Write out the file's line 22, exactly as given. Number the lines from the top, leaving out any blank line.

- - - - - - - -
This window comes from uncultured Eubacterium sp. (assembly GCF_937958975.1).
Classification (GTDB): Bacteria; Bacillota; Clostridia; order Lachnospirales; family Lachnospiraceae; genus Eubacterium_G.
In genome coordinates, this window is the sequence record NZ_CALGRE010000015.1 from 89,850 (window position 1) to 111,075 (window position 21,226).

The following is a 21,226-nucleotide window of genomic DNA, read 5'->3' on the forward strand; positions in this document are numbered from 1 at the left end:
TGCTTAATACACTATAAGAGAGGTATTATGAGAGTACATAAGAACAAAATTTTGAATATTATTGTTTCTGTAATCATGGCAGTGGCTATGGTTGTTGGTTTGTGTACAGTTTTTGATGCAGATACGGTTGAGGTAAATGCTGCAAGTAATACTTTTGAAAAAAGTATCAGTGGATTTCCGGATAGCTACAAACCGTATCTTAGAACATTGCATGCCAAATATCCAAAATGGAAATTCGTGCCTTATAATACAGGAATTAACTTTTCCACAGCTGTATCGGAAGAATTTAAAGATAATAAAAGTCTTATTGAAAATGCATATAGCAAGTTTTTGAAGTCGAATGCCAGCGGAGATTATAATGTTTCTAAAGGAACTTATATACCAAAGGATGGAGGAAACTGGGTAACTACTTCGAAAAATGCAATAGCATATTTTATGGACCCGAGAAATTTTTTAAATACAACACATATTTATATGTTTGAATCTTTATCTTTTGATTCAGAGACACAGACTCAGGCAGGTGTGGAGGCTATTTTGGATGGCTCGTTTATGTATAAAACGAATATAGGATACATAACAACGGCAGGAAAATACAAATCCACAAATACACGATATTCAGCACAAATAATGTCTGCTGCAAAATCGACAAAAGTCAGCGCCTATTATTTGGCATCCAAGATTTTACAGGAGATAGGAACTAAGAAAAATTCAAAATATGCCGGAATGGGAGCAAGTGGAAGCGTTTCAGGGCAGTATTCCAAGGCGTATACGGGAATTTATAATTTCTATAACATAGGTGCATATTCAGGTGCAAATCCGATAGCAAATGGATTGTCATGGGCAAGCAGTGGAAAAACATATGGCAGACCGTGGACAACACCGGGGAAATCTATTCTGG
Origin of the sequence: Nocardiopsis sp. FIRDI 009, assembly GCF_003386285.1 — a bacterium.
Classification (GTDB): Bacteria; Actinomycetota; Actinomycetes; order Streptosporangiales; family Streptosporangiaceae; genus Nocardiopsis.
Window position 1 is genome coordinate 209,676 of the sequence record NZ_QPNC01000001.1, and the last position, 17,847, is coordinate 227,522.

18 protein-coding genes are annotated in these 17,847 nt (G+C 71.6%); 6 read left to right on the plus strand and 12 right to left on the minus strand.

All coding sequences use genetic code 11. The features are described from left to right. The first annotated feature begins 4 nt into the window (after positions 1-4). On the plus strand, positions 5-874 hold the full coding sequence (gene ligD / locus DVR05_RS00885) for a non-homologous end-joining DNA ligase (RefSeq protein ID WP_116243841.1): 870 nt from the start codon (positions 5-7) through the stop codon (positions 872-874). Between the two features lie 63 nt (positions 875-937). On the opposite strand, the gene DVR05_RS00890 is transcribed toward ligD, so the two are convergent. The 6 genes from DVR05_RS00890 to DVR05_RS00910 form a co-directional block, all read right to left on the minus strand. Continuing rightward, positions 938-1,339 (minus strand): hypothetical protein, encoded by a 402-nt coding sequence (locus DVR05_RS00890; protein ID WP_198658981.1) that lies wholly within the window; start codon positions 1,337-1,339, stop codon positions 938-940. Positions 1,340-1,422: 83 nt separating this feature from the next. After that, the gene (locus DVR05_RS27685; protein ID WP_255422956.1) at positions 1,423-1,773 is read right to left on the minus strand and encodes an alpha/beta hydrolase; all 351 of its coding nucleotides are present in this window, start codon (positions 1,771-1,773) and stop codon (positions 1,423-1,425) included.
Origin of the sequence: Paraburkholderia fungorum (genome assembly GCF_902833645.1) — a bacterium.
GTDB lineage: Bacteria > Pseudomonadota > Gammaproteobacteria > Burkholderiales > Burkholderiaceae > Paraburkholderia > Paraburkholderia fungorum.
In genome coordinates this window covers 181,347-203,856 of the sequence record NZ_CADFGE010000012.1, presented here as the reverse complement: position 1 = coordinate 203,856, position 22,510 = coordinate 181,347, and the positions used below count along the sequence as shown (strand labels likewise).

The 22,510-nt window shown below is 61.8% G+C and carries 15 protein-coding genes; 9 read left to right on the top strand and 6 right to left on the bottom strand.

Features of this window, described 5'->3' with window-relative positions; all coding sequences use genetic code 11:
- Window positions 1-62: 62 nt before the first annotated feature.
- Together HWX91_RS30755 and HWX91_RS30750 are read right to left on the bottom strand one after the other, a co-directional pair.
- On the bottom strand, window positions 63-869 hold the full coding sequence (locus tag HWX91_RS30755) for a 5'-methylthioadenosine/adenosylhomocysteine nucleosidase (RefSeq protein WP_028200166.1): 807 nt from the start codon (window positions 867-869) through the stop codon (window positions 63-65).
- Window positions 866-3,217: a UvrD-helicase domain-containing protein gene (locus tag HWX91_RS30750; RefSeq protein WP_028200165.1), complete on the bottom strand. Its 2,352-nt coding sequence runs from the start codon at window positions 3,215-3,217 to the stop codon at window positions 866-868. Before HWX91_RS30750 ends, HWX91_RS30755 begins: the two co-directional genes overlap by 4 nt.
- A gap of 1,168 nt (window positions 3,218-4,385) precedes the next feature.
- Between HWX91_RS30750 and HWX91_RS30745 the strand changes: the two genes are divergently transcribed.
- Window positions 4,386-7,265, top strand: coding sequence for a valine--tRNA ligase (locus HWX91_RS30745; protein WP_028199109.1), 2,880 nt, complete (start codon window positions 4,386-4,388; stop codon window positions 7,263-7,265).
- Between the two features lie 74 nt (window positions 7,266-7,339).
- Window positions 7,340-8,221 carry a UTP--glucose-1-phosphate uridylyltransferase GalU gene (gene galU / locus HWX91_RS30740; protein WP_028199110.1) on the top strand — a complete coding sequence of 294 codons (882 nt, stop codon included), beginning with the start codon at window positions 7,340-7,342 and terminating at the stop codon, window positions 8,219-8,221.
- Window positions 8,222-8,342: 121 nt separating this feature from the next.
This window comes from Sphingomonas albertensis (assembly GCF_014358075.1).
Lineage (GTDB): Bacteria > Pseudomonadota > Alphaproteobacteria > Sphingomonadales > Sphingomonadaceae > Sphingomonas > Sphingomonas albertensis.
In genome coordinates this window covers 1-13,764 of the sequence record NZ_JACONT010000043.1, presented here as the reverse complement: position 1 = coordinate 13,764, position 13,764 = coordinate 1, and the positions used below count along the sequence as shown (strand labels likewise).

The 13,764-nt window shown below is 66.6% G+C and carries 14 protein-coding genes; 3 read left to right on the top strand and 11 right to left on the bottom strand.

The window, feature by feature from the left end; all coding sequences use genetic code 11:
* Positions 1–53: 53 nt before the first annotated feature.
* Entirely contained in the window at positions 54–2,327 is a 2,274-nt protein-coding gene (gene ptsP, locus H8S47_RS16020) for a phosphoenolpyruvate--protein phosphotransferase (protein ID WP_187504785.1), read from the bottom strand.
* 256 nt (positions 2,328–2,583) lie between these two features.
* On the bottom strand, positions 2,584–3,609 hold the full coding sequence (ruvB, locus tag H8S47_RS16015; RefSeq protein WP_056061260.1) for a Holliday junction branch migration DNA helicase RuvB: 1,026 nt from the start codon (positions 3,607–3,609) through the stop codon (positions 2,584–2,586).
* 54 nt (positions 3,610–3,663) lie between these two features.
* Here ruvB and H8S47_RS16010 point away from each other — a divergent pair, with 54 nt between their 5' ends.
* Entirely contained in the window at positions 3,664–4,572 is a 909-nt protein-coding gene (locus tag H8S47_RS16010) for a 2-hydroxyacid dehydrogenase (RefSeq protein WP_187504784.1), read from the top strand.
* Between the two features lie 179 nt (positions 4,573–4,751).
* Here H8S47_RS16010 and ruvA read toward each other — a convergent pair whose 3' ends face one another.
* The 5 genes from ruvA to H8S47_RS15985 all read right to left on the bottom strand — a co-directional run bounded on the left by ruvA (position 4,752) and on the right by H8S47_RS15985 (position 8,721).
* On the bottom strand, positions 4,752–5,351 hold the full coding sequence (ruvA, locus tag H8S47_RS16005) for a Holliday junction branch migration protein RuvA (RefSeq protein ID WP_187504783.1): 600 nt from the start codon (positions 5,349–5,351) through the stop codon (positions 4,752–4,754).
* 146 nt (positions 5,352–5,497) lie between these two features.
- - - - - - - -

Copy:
- Window positions 4,386-7,265, top strand: coding sequence for a valine--tRNA ligase (locus HWX91_RS30745; protein WP_028199109.1), 2,880 nt, complete (start codon window positions 4,386-4,388; stop codon window positions 7,263-7,265).